“Smart cities” has become a significant concept common not only in global dialogues and discourses but also informing development approaches and policy responses by a number of local governments in rapidly urbanizing partner countries of the Cities Alliance partnership. At its core lies various technical associations of sensing, data-driven urban systems designed to improve government services, enhance local economies, reduce natural resource consumption and waste, and deepen citizens’ engagement with governments and each other.

However, country operations of the Cities Alliance suggest that these approaches often fall short of producing inclusive and pro-poor outcomes and are difficult to apply in data and investment scarce environments, especially in Secondary Cities in Sub Saharan Africa. In addition, there is a growing account of experiences indicating that an uncontextualized application of technology-driven approaches to data monitoring in cities may create adverse developmental effects, such as exclusionary governance practices.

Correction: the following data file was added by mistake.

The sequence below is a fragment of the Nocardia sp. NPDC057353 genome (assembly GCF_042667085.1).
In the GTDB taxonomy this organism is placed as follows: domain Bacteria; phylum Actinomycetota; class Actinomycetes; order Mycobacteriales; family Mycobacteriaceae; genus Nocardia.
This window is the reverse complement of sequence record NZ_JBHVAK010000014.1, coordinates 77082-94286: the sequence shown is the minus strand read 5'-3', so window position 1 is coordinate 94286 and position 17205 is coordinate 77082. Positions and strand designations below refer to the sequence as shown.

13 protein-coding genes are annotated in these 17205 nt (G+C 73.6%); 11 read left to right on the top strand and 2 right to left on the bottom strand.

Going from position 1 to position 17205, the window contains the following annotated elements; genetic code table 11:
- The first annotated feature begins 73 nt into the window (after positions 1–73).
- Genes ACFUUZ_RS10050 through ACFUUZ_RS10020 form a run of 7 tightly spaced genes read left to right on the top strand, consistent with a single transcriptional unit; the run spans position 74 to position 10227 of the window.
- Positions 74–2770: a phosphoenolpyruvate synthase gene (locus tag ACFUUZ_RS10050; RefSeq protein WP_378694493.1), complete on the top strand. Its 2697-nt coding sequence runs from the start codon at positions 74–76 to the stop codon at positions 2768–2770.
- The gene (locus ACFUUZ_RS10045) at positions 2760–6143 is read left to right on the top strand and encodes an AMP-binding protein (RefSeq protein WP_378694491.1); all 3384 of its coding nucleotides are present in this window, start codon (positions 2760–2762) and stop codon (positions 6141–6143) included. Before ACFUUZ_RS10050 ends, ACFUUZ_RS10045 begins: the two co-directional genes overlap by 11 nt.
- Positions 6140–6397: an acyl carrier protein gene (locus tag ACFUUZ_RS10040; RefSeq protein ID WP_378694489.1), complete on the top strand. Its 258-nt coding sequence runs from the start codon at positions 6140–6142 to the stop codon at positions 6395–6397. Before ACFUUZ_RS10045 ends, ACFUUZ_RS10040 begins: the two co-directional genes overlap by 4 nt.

Based on a study conducted by Espelia, Cities Alliance produced this report that seeks to investigate and collect cases in which the application of new smart technologies in cities have fostered a more productive and inclusive environment for the urban poor. Solutions enabled by new technologies; driven by the needs and agency of the urban poor.

The study investigated two case studies in Bangalore, India (waste e-management) and Arusha, Tanzania (pay-as-you-go solar systems). It highlights the challenges in cities of the Global South, and the conditions, actions to be taken, and recommendations for multi-stakeholder arrangements that can allow technologies to be used to foster more equitable economic development.

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